A shoulder hemiarthroplasty is commonly used for fractures of the humeral head. This procedure replaces just the humeral head of the shoulder joint rather than the entire ball and socket.

The specific type of shoulder replacement will depend on your injury, the quality of your bone and joint, and what your surgeon believes is best for your health needs.

Learn more about shoulder replacement surgery here.

Surgery for a shoulder dislocation may be recommended to help improve shoulder stability and tighten or repair torn or stretched tendons and ligaments. Arthroscopy is usually the recommended surgical option, as it’s minimally invasive and can minimize damage to nearby tissues.

For younger athletes, shoulder dislocation surgery after a first injury may decrease the rate of future shoulder dislocations, per research published in 2019.

Learn more about arthroscopy for shoulder dislocation here.

Frozen shoulder (adhesive capsulitis) is a painful condition that limits the range of motion in your shoulder due to thickening joint tissues. Frozen shoulder is most common in women between ages 40 and 60 years old, according to the American Academy of Orthopaedic Surgeons (AAOS).

Physical therapy is the primary treatment for frozen shoulder, but surgery may be suggested if nonsurgical methods are not effective.

The goal of surgery for frozen shoulder is to stretch and release the stiffened joint capsule. This can either be done by shoulder arthroscopy or manipulation under anesthesia. These methods may also be used in combination with each other.

Per the AAOS, surgical recovery times vary from 6 weeks to 3 months, but most patients report positive long-range outcomes.

Learn more about arthroscopy for frozen shoulder here.

Your acromioclavicular (AC) joint is where the end of your collarbone and shoulder blade meet. AC joint injuries account for about 40% of all shoulder injuries and are usually due to direct trauma.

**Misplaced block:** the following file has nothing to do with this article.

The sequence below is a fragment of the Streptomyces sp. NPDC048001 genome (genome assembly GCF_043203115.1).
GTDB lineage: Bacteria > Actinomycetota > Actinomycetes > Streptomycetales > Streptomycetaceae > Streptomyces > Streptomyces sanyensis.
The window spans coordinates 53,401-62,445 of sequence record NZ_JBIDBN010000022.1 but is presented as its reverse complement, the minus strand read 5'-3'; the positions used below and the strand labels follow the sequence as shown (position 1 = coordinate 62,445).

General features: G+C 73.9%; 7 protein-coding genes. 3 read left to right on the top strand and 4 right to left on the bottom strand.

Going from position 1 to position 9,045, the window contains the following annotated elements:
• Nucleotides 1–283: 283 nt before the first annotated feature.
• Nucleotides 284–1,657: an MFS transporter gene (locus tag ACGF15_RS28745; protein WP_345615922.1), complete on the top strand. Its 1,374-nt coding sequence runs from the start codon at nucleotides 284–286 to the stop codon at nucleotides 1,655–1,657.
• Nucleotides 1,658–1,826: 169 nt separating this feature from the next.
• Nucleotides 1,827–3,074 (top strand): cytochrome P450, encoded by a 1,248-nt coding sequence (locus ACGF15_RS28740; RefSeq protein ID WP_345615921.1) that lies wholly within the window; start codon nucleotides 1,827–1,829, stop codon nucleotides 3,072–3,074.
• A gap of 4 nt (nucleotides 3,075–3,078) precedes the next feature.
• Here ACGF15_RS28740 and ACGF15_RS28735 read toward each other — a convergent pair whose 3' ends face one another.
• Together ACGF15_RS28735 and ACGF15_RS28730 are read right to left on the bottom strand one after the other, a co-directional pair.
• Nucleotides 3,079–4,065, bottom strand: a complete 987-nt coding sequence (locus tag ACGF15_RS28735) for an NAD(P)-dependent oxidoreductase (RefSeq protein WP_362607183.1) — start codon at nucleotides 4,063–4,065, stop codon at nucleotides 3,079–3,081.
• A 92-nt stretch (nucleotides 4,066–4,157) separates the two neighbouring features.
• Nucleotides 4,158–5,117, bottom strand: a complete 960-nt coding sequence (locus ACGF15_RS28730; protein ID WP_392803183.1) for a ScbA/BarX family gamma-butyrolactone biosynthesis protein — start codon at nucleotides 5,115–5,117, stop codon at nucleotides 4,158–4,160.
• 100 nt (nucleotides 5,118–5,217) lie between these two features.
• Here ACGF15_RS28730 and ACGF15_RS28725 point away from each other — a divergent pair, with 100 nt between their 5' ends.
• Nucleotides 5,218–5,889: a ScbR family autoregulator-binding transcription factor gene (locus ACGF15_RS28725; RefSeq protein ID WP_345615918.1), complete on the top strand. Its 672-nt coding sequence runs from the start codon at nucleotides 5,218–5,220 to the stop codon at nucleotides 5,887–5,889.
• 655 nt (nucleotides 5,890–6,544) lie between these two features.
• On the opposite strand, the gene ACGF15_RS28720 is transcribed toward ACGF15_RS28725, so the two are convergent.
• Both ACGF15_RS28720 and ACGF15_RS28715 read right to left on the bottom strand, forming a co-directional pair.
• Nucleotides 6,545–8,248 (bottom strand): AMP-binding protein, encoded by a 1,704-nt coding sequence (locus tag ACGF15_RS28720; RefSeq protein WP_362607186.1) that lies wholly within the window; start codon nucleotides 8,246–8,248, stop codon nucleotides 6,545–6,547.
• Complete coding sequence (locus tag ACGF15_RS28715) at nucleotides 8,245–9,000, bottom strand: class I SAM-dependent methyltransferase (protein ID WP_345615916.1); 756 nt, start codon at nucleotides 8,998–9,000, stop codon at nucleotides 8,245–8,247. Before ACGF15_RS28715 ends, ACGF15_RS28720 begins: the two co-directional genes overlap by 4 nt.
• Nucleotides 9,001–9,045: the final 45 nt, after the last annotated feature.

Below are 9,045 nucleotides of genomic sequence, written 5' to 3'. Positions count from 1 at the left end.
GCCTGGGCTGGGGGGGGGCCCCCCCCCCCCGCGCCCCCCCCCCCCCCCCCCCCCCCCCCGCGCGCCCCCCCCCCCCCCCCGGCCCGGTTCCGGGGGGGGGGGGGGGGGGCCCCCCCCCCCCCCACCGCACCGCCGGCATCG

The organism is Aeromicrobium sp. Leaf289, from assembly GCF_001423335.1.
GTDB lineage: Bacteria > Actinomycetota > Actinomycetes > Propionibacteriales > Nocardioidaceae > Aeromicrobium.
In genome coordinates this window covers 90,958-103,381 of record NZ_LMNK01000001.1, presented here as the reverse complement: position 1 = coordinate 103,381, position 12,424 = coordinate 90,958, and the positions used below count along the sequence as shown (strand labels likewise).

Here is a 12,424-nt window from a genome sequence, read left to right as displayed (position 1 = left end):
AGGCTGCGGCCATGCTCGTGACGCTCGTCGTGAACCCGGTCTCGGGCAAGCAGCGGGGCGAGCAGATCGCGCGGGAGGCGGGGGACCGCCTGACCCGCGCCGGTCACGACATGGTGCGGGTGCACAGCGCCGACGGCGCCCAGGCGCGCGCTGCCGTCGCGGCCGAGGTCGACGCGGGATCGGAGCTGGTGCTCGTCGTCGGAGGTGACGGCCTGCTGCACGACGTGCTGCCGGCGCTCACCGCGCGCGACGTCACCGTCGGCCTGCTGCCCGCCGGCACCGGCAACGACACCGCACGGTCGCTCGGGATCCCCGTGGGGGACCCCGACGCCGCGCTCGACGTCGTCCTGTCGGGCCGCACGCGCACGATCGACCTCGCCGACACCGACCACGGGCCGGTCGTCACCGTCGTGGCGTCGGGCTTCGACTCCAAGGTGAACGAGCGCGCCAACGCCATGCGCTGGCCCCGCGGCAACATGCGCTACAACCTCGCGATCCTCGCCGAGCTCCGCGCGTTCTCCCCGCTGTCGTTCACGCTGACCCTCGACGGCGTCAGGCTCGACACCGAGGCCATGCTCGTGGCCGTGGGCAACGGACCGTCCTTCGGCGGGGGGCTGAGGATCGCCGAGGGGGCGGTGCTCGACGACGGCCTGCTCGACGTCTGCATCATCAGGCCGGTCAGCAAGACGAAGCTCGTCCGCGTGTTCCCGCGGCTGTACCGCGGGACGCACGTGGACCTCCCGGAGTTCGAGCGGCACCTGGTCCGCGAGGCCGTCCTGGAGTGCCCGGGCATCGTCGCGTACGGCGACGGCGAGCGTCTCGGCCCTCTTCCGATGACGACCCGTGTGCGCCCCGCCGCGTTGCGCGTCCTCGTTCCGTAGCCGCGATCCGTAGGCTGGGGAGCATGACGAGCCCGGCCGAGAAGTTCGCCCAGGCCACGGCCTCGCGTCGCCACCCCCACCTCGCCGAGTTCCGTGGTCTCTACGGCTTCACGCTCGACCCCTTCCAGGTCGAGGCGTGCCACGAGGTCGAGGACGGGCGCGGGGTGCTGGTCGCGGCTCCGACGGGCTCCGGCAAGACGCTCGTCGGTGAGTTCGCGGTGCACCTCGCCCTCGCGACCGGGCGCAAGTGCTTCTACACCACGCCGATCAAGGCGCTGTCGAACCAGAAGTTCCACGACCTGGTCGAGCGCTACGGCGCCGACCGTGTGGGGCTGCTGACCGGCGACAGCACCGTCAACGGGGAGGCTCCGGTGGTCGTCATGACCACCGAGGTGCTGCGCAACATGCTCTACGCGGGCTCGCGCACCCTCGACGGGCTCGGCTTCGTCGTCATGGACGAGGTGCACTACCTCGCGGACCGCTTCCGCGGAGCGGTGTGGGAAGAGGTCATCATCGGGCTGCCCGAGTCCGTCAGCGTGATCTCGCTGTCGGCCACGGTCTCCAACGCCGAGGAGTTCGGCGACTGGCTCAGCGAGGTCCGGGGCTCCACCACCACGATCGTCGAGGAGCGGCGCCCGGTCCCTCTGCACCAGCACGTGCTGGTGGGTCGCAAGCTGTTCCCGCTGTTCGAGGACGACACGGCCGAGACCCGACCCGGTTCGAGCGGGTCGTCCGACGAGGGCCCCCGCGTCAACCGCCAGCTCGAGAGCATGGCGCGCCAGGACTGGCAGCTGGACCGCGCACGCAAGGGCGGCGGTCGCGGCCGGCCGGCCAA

Surgery is usually only recommended if improvement is not seen via conservative methods.

AC joint surgery involves removing the damaged end portion of the collarbone and replacing torn ligaments. This can be done either arthroscopically or with open surgery. Recovery from AC joint surgery may take up to 6 months or more.

Learn more about acromioclavicular joint repair here.

Shoulder impingement is when the upper outer edge of your shoulder blade pinches or rubs against the rotator cuff beneath it. This can cause pain and irritation.

Shoulder impingement usually responds well to physical therapy and medication, but surgery may be used in severe cases. Surgery is often a minimally invasive procedure that expands the shoulder joint to relieve the pinched tissues.

Core decompression for humeral head avascular necrosis is another procedure that may be used to retain a humeral head that has been damaged due to a lack of blood supply.

Learn more about arthroscopic shoulder impingement surgery here.

The shoulder is a complex joint that’s vulnerable to several types of injuries. In many cases, shoulder injuries can be resolved with a combination of physical therapy and pain management.

When these conservative methods are not effective, or in cases of severe injury, surgery may be used to repair damaged bones or tendons.

Regardless of the surgical technique used, shoulder surgeries are often effective at relieving pain and restoring shoulder function.